majority language


Also found in: Encyclopedia.

majority language

(mă-jor′ĭt-ē)
The language spoken by most of the people living in a multilingual nation.
References in periodicals archive ?
Regardless of whether one is dominant in the majority language or prefers using English to Korean, most of the participants had positive attitudes toward maintaining or developing their HL.
Major outputs: A review (with bibliography) of practice in teacher education for majority language teachers; models with sample teaching materials to illustrate good practice, with guidelines for teacher educators.
In contrast, the 50-50 model includes both native speakers of a minority language and students who are monolingual in the majority language.
In footage aired in September, the woman, wearing a face-covering chador, and speaking in Azeri, the majority language in the Tabriz region of northwestern Iran from where she hails, denied that she was lashed in prison and tortured.
With the exception of one other song, discussed later, the rest of the album comprises Mapfumo's own brand of self-penned Afropop tunes sung in Shona, the majority language of his home country Zimbabwe.
The linguistic self-perception depends largely on proficiency in the official language and the frequency of interaction with speakers in the majority language group (Rannut 2005).
In certain areas, the Roma have been integrated (forcefully, in some cases), to the extent that the majority language has become their mother tongue, and Romani is generally preserved only as a lexical, not a grammatical variety.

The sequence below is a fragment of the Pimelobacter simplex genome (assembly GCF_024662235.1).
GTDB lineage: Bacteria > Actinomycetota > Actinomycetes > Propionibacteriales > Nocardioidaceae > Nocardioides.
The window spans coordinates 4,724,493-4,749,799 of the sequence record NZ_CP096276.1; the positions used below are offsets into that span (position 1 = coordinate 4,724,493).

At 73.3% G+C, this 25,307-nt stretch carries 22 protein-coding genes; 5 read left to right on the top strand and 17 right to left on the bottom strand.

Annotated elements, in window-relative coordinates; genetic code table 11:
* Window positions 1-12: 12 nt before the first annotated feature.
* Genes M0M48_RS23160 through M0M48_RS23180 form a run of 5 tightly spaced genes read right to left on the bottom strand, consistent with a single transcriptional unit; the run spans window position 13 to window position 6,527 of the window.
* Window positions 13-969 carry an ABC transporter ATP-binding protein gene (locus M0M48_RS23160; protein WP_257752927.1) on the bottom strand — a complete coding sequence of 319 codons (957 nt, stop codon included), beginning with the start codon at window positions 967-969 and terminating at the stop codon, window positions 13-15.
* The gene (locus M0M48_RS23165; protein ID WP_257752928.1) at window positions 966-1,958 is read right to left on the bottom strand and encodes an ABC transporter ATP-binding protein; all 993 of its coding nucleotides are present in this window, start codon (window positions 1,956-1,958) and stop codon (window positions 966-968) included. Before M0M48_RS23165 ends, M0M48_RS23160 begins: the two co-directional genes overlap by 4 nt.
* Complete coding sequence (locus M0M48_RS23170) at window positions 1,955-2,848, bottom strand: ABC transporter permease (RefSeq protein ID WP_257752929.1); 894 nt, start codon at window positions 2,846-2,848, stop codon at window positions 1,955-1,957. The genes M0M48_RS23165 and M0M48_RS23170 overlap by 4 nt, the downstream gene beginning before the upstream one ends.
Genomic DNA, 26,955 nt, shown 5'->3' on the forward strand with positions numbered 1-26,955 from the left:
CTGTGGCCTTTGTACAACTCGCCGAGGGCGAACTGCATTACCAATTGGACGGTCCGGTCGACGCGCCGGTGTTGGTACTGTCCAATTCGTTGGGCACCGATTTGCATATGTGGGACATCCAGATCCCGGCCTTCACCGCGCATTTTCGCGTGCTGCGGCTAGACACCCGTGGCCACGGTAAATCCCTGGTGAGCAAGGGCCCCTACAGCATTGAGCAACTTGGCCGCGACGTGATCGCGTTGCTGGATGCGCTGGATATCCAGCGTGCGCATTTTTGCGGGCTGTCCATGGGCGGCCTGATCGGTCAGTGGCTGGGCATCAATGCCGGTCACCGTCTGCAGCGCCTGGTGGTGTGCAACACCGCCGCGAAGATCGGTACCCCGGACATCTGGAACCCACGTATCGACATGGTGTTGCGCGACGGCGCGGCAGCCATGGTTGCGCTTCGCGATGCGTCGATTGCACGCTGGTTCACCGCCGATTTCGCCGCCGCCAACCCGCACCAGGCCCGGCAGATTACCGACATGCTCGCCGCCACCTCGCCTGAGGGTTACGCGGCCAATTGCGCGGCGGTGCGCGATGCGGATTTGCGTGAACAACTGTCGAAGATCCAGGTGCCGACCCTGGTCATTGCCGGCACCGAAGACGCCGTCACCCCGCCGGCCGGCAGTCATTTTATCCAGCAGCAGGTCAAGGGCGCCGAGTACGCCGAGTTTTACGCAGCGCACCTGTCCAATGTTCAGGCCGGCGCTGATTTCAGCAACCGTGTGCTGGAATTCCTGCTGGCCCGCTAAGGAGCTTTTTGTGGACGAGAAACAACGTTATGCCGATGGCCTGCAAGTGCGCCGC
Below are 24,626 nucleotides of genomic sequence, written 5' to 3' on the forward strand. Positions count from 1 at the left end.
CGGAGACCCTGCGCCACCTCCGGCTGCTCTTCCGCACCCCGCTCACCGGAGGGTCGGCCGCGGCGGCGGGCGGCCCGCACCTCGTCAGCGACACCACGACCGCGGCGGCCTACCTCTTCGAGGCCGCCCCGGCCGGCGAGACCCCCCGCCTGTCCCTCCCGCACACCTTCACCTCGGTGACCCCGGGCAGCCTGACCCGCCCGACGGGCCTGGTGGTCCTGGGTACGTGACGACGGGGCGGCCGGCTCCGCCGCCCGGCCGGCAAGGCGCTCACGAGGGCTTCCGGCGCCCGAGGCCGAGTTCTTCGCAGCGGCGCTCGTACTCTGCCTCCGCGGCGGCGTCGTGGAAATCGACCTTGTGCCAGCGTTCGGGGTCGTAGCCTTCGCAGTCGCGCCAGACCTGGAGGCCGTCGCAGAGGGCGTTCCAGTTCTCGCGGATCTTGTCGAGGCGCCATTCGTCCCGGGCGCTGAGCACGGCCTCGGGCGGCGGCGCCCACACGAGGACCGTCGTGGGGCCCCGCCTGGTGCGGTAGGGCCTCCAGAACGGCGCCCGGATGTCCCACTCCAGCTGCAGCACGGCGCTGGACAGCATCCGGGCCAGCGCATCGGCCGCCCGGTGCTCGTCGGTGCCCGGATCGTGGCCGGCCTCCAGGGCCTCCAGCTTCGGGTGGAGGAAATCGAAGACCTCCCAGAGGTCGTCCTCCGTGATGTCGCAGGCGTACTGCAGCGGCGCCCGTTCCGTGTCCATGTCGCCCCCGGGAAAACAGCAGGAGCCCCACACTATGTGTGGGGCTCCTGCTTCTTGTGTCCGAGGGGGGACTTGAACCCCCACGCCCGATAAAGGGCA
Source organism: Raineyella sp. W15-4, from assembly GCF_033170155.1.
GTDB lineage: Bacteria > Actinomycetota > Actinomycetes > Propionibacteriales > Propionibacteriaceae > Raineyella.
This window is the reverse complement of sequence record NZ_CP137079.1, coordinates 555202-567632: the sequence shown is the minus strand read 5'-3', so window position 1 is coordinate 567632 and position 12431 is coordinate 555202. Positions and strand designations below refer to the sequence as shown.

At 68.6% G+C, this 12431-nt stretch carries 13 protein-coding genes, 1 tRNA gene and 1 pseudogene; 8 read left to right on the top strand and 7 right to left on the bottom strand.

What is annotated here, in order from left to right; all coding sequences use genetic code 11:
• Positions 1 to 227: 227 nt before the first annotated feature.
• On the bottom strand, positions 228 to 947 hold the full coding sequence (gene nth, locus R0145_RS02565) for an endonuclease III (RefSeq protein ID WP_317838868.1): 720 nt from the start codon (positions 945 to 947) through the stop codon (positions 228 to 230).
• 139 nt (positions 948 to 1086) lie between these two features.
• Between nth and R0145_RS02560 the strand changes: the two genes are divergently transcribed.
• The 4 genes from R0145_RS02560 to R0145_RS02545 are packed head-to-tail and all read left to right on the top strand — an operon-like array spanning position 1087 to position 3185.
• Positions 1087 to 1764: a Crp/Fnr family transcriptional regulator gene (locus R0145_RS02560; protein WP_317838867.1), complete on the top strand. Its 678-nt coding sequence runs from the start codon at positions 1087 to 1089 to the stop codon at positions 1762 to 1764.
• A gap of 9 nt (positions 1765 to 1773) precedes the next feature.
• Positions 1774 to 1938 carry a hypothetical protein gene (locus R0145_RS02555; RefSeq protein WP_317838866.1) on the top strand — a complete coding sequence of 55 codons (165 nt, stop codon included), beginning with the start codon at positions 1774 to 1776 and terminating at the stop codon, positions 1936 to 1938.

However, this categorization may also indicate a group of patients in a non-English-speaking country who spoke the majority language (e.
Venuti intends the application of his theory towards translations from the 'minority' language to the 'majority' language--an attempt to model Venuti's theory can be seen in Table 1 Use of the disempowering/empowering classification refers to the effect the translation will have on the status of the majority language and community.
Majority language students, similarly to minority languages ones, are found to benefit largely from immersion programs by "developing the same levels of proficiency in all aspects of their native language as comparable students in programs in which the native language is the exclusive medium of instruction" (p.
When formal education is exclusively provided in the majority language, literacy in the minority language is not achieved.
To the extent that language proficiency facilitates communication with others in the workplaces, speaking the majority language can be considered as an integral component of workers' human capital.